• Hi jeff, Thankyou for advice, I’ll take it on board, This run is part of my marathon training, but I haven’t got the energy like I use to have, I seam to be struggling a bit, :)))

  9. One interesting fact with coffee is that instant coffee has much more caffeine than espresso. I read somewhere that a single shot of espresso has 30mg caffeine but a single teaspoon of instant coffee has 70-90mg.

    ..Also that caffeine has zero taste .. all the flavour of espresso coffee is in the oil.

    So if you really want the caffeine hit without having to drink loads of coffee , just use instant coffee

    • Actually, caffeine tastes HORRIBLY! It’s very bitter and weird, I’ve actually tasted the pure stuff. But it is true with the espresso, drip/filter coffee is the way to go if you’re thinking about the caffeine content 🙂

  10. This article is great! I was really skeptical about it at first before I gave it a try myself! My cousin bought me a frap from star bucks before I ran and wow it was something else! Now would the effects wear off or would the body become tolerant to it if I drink it everyday? Because I’m one of those people who prefers not to be talked to until I get my cup of the day in and I always do my trainings in the mornings and I definitely don’t want to lose that feeling of “less effort” like I felt that day I drank the frap because I ran my PR for a 5K

  11. Question: It says that an optimal amount for a 150lb person is 340mg. Is that accurate? a can of Red Bull has only 80mg and most coffee only has about 150 or so, It seems one would have to ingest a lot of coffee to get the best amount. Maybe caffeine pills would be better? My wife works at Starbucks and she gets me the instant Via coffee and that only has about 140 per cup, I’m not big on coffee so this seems like an awful lot of coffee to drink before a run to get the optimal amount of caffeine. I’m about 160lbs so i’d have to have about 3 cups of coffee.

    • Indeed, it’s a lot of caffeine. As the article mentions, that’s going to be about 2-3 cups of coffee. For some that’s a lot, for others that’s a normal day 🙂

  12. I am a big coffee drinker, so this is a big plus for me. Halleluiah, Coach, for writing this article! I’m sharing this with my runner friends and my husband who thinks running on caffeine is a no-no. Btw, do you think you can write an article on migraine and running?

  13. I am a Indian .my age is 19 and weight is 58kg .i am a 1500mtr runner .so sir tell me that at what time i will take caffene and what is the doses ?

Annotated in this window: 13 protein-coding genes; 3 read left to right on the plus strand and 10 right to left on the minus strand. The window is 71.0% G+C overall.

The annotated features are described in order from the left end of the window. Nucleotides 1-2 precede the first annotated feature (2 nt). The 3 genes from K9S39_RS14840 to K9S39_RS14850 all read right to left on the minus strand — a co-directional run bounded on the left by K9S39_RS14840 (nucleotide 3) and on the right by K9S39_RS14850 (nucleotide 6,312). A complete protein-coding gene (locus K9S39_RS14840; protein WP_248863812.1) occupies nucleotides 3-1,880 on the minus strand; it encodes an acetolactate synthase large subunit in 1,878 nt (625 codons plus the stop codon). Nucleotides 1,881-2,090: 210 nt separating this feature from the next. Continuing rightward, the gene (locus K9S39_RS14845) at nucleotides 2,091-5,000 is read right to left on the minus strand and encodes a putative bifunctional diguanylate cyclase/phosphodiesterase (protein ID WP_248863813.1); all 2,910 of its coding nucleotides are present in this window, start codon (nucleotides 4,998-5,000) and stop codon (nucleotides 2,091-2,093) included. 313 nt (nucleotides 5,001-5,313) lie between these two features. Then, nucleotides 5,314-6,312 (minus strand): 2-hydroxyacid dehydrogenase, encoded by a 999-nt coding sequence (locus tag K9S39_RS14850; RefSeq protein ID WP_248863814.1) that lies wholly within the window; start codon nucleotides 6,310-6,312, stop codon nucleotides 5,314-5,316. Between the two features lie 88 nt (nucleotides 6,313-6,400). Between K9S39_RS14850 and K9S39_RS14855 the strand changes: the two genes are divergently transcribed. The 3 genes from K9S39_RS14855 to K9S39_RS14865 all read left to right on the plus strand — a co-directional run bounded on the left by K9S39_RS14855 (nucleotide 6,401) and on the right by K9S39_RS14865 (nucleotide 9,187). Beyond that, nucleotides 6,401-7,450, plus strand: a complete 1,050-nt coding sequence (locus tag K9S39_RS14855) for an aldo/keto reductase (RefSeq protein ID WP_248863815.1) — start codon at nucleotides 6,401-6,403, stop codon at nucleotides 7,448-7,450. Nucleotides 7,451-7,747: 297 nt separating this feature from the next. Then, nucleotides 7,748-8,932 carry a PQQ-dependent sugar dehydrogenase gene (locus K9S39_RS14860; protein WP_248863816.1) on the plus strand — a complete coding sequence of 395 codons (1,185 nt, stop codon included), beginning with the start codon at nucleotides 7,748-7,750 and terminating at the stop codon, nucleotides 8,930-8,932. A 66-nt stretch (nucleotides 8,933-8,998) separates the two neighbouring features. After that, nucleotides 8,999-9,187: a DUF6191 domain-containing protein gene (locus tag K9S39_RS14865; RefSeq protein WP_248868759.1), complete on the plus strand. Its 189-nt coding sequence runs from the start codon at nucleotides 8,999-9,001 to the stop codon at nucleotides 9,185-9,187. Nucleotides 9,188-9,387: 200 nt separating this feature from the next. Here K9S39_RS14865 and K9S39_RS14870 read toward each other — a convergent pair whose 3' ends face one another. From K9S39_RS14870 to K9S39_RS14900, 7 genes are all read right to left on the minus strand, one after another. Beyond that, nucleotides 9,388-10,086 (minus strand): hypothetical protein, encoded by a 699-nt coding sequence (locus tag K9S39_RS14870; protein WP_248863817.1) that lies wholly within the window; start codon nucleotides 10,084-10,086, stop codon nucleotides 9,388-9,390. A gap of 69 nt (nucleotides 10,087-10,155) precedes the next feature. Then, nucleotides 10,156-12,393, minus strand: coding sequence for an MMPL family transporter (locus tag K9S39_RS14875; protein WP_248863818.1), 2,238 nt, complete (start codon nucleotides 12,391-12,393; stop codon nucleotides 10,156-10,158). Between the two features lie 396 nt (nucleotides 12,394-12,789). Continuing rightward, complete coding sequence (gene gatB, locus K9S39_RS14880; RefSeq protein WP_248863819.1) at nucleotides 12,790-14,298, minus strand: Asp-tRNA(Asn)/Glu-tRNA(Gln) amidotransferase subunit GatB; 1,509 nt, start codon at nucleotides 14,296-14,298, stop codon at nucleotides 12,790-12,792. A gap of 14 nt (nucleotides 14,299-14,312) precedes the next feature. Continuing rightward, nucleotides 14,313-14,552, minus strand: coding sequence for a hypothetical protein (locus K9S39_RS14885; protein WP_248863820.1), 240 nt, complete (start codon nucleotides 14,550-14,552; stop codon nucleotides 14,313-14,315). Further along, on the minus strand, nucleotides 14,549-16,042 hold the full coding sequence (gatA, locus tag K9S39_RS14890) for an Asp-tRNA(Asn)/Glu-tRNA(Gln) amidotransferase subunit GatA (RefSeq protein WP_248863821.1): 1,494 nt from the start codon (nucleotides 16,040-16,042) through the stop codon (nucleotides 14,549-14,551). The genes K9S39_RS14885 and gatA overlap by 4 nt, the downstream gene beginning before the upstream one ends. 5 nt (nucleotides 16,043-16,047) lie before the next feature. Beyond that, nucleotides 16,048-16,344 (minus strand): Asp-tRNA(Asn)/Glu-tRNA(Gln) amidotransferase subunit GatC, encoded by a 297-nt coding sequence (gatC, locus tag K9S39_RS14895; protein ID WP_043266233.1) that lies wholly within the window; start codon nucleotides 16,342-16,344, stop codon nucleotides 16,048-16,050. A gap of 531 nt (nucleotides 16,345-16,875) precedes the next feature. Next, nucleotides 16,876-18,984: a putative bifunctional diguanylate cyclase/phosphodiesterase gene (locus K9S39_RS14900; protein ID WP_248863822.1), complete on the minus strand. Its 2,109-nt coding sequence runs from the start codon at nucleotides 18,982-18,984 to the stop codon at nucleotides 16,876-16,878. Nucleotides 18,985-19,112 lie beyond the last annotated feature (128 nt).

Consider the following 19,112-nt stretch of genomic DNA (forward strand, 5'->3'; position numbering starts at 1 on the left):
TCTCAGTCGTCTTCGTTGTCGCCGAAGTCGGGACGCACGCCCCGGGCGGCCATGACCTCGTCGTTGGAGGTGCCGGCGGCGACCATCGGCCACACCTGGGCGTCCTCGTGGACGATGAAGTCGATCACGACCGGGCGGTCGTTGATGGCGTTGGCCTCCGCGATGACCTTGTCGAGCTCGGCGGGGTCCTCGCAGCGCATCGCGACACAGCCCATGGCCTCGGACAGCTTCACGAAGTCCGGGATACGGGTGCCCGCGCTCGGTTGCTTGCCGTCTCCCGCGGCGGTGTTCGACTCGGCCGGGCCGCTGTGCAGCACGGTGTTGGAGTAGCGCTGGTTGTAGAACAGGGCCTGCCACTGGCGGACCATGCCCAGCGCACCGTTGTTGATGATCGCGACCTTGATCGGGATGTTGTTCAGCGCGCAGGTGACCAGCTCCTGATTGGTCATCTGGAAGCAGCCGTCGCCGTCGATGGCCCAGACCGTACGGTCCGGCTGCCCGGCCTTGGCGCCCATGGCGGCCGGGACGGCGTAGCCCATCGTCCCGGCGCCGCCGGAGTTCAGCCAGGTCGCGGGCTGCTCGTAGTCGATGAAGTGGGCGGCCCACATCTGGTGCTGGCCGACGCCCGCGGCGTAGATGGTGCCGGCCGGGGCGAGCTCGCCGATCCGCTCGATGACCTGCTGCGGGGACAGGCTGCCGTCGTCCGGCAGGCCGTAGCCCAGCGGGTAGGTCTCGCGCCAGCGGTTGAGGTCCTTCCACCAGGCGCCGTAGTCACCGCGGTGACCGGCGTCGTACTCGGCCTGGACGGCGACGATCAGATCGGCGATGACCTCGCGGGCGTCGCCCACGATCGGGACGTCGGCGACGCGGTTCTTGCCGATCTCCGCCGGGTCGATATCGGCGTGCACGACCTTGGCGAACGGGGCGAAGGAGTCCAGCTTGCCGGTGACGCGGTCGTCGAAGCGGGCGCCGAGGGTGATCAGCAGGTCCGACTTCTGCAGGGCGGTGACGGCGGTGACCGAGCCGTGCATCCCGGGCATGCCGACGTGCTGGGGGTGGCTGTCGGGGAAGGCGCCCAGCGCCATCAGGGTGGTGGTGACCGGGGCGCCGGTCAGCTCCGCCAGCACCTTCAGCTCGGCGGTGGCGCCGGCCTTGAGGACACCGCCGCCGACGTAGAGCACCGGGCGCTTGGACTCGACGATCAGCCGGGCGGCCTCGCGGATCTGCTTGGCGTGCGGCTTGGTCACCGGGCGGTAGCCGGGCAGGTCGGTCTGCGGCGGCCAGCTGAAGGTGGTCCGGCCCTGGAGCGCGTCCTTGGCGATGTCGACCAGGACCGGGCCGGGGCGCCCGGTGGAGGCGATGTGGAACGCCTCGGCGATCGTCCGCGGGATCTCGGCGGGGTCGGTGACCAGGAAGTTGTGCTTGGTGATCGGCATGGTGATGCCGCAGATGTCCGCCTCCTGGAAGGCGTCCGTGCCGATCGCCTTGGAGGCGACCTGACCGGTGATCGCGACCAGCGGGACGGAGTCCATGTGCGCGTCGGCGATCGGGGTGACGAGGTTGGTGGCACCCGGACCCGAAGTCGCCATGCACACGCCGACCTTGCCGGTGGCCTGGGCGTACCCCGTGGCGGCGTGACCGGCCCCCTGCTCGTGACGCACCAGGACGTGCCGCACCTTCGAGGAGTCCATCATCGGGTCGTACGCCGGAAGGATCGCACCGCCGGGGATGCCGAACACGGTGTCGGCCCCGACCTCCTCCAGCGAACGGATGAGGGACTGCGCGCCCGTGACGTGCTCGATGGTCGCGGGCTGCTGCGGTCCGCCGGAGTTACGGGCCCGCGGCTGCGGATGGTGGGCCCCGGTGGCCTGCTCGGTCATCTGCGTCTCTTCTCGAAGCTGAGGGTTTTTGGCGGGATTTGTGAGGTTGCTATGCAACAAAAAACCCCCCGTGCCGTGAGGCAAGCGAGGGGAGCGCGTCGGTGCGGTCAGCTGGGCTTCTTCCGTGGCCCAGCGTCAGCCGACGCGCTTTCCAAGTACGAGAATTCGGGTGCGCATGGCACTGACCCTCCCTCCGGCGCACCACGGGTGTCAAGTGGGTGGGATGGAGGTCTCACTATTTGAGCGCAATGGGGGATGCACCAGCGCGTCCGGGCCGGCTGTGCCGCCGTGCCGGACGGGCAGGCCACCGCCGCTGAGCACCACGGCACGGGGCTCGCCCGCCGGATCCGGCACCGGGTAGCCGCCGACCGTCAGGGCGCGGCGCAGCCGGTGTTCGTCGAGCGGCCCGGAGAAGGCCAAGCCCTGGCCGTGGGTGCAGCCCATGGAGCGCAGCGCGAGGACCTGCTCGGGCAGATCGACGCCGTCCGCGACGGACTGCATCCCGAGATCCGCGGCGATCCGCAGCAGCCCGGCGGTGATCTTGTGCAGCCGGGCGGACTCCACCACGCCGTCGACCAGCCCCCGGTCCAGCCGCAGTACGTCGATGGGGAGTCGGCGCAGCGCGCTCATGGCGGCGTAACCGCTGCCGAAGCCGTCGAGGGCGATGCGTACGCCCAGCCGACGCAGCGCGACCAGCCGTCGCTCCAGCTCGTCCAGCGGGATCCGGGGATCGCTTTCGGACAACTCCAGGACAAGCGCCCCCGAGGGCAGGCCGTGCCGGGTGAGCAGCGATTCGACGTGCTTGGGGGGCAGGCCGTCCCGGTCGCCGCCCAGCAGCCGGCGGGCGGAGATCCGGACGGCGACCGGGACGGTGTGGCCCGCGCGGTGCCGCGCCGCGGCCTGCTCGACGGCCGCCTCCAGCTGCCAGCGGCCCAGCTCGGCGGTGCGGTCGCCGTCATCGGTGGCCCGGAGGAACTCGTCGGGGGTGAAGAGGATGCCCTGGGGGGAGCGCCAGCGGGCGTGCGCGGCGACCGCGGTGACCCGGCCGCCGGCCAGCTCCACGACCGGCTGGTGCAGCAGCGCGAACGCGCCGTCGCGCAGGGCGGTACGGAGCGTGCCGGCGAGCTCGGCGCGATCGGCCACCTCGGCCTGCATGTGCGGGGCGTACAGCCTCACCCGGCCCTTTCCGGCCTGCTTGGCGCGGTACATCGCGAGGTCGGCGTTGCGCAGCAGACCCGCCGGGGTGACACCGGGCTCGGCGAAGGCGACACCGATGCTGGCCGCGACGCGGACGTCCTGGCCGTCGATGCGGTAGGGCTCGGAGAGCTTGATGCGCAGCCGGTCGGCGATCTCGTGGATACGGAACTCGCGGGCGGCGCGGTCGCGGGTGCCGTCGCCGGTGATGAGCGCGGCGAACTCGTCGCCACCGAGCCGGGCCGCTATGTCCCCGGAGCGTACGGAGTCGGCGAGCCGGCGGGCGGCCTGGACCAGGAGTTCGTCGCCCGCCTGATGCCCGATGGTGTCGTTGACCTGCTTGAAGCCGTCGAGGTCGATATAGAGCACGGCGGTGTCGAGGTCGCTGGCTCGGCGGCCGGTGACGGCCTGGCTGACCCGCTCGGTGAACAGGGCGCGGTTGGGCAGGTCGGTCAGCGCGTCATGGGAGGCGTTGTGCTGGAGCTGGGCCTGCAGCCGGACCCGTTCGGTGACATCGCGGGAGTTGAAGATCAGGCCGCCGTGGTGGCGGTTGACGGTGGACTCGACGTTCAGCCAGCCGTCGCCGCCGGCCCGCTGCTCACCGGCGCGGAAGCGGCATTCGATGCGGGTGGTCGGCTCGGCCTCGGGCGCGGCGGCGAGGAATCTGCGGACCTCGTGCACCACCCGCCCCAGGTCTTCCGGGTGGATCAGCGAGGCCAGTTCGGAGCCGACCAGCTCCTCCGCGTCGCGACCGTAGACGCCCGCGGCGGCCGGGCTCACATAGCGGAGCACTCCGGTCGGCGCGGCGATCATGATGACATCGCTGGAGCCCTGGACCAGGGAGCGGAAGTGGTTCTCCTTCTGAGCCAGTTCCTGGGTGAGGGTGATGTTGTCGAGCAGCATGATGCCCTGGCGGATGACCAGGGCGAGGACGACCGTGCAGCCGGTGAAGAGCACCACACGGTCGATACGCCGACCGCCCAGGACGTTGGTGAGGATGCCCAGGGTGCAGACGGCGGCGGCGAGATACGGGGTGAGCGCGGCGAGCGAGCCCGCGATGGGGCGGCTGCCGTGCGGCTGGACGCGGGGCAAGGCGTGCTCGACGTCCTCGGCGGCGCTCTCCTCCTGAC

14. I am happy whenever I read any positive comments about caffeine since I love my morning coffee so much. So thanks for putting all the research together.

    But I’m also an English teacher, so I have to say that “dearth” as in “after reading this dearth of information” is the wrong word. “Dearth” means “a scarce supply; lack.” In contrast, you supplied an abundance of information. (Sorry, I just couldn’t help myself).
    And I hope that I NEVER see the word “dearth” used in reference to the world’s coffee reserves!

  15. Hi – Great article.
    I take a caffeine gel 20 mins before the start of a marathon or HM race and then alternate 1:1 “normal” gel/caffeine gel as the race progresses.
    If I know there is a particularly difficult section coming up then I’ll go the caffeine about 20 mins before hand e.g. Heartbreak Hill, Boston.

    Works for me better than drinking strong coffee itself

  16. Great article. Never drink caffeine before an event. Ran a half marathon a week ago & took 4 minutes off my previous two half marathon times. Had a coffee before the race, ( dont know why, just did. ) felt great. It didn’t seem like an effort. Maybe the caffeine was the reason why!

    • Hi. Caffeine tablets work well for larger doses and do not upset most people’s stomach. They commonly come in doses of 100 mg or 200 mg. Often times they can be bought in capsules, so you can pop open the capsule, pour out the granules and use as much or as little as you want. For example, on a tempo run, i might only want the effects of a weak coffee, so i woud pour half the granules of a 200mg capsule into my cup of tea, and that about does it.

  17. I drink my coffee in the morning along with a lot of water, I want more caffeine but not the extra trips to the bathroom and liquid sloshing in my stomach. Been using Gu gel for about 4 years, ready to use more caffeine!! For my weight I’d need about 300mg I’m used to 40! Couldn’t possibly take 2 packs of clif shot blocks or chomps? Anything else out there that’s simple, quivk, effective without the extra liquid??

  18. Thanks for this article! All the suggested drinks to help you get your caffeine are great sources, but the best one i found was Nos Active Energy Drink. It packs a forceful, if not un benificial punch of caffeine! It contains about 221 mg per 22 oz bottle. its probably the largest source you can get from a drink.

  19. Great article. We love a shot of coffee before a big race. none of the other so called high caffeine drinks come close to a shot of espresso.
    Keep it up.

  20. I have to run 1 km in 4 mins for railway PET. my weight is 72 kg age is 31. I can run in 1km in 5 mins. I have 20 days for race. How can I cut my time to 4 mins.

  21. Am running 5km in 24min and i want it to do in 22mins so plz guide me about it. And my weight is 80kg .should i try caffeine? Tell me some caffiene tablets

  22. I’ve been off caffeine for years. When I used to drink cola, if I went too long without a drink (over a day), I’d get a bad headache. I never got into drinking coffee though (even the smell of coffee nauseates me). I’ve been looking at the gels and other fuels, and basically have been focusing on those without any caffeine. But after reading this article, I wonder if they might be useful once I start looking at longer runs. If I only use it sparingly, e.g. a few times during training to gauge the effects, and during an actual race itself, would that avoid the addiction/headache type issues? Or would I be courting headache/withdrawal issues each time I use it?

  23. Pingback: I Quit Drinking Coffee Two Months Ago - lets go right now